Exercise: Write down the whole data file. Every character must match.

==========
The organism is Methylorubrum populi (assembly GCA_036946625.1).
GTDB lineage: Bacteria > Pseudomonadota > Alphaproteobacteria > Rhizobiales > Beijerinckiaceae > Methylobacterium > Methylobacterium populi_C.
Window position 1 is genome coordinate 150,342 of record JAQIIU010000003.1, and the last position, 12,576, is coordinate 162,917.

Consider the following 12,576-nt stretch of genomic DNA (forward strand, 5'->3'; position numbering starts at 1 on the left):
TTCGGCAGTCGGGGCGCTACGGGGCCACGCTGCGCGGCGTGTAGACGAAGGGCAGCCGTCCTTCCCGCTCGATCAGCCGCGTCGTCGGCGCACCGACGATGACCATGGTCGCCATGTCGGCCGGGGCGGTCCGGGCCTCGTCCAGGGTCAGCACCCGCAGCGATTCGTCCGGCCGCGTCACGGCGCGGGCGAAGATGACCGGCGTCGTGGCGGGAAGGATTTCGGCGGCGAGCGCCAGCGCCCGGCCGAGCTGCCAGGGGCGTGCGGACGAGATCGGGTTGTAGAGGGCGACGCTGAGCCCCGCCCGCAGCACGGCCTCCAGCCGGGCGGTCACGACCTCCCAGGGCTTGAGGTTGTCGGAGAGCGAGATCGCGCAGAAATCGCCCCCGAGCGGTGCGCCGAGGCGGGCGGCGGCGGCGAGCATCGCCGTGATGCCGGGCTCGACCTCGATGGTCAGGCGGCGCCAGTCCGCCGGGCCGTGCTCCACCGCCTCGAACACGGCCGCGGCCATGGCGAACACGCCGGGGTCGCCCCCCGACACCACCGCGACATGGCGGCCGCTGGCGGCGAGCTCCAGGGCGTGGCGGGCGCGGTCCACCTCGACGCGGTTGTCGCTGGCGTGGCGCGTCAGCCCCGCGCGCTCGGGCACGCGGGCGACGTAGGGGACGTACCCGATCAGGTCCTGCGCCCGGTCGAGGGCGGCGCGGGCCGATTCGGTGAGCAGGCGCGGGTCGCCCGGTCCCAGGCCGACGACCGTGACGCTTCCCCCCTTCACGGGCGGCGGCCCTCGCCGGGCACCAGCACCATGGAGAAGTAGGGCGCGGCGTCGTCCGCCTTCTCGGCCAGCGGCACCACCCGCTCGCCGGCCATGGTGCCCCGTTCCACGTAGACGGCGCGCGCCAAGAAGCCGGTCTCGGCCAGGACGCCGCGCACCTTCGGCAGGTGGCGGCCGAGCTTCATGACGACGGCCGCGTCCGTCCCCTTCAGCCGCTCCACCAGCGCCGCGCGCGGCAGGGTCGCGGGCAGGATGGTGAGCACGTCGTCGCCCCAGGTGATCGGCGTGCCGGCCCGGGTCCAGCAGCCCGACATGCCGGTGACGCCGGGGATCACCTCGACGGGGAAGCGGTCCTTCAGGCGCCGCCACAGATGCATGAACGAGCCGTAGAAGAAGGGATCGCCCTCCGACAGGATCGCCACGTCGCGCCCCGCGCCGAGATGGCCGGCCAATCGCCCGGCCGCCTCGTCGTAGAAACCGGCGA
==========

The organism is Methylorubrum populi (assembly GCA_036946625.1).
GTDB lineage: Bacteria > Pseudomonadota > Alphaproteobacteria > Rhizobiales > Beijerinckiaceae > Methylobacterium > Methylobacterium populi_C.
Window position 1 is genome coordinate 150,342 of record JAQIIU010000003.1, and the last position, 12,576, is coordinate 162,917.

Consider the following 12,576-nt stretch of genomic DNA (forward strand, 5'->3'; position numbering starts at 1 on the left):
TTCGGCAGTCGGGGCGCTACGGGGCCACGCTGCGCGGCGTGTAGACGAAGGGCAGCCGTCCTTCCCGCTCGATCAGCCGCGTCGTCGGCGCACCGACGATGACCATGGTCGCCATGTCGGCCGGGGCGGTCCGGGCCTCGTCCAGGGTCAGCACCCGCAGCGATTCGTCCGGCCGCGTCACGGCGCGGGCGAAGATGACCGGCGTCGTGGCGGGAAGGATTTCGGCGGCGAGCGCCAGCGCCCGGCCGAGCTGCCAGGGGCGTGCGGACGAGATCGGGTTGTAGAGGGCGACGCTGAGCCCCGCCCGCAGCACGGCCTCCAGCCGGGCGGTCACGACCTCCCAGGGCTTGAGGTTGTCGGAGAGCGAGATCGCGCAGAAATCGCCCCCGAGCGGTGCGCCGAGGCGGGCGGCGGCGGCGAGCATCGCCGTGATGCCGGGCTCGACCTCGATGGTCAGGCGGCGCCAGTCCGCCGGGCCGTGCTCCACCGCCTCGAACACGGCCGCGGCCATGGCGAACACGCCGGGGTCGCCCCCCGACACCACCGCGACATGGCGGCCGCTGGCGGCGAGCTCCAGGGCGTGGCGGGCGCGGTCCACCTCGACGCGGTTGTCGCTGGCGTGGCGCGTCAGCCCCGCGCGCTCGGGCACGCGGGCGACGTAGGGGACGTACCCGATCAGGTCCTGCGCCCGGTCGAGGGCGGCGCGGGCCGATTCGGTGAGCAGGCGCGGGTCGCCCGGTCCCAGGCCGACGACCGTGACGCTTCCCCCCTTCACGGGCGGCGGCCCTCGCCGGGCACCAGCACCATGGAGAAGTAGGGCGCGGCGTCGTCCGCCTTCTCGGCCAGCGGCACCACCCGCTCGCCGGCCATGGTGCCCCGTTCCACGTAGACGGCGCGCGCCAAGAAGCCGGTCTCGGCCAGGACGCCGCGCACCTTCGGCAGGTGGCGGCCGAGCTTCATGACGACGGCCGCGTCCGTCCCCTTCAGCCGCTCCACCAGCGCCGCGCGCGGCAGGGTCGCGGGCAGGATGGTGAGCACGTCGTCGCCCCAGGTGATCGGCGTGCCGGCCCGGGTCCAGCAGCCCGACATGCCGGTGACGCCGGGGATCACCTCGACGGGGAAGCGGTCCTTCAGGCGCCGCCACAGATGCATGAACGAGCCGTAGAAGAAGGGATCGCCCTCCGACAGGATCGCCACGTCGCGCCCCGCGCCGAGATGGCCGGCCAATCGCCCGGCCGCCTCGTCGTAGAAACCGGCGA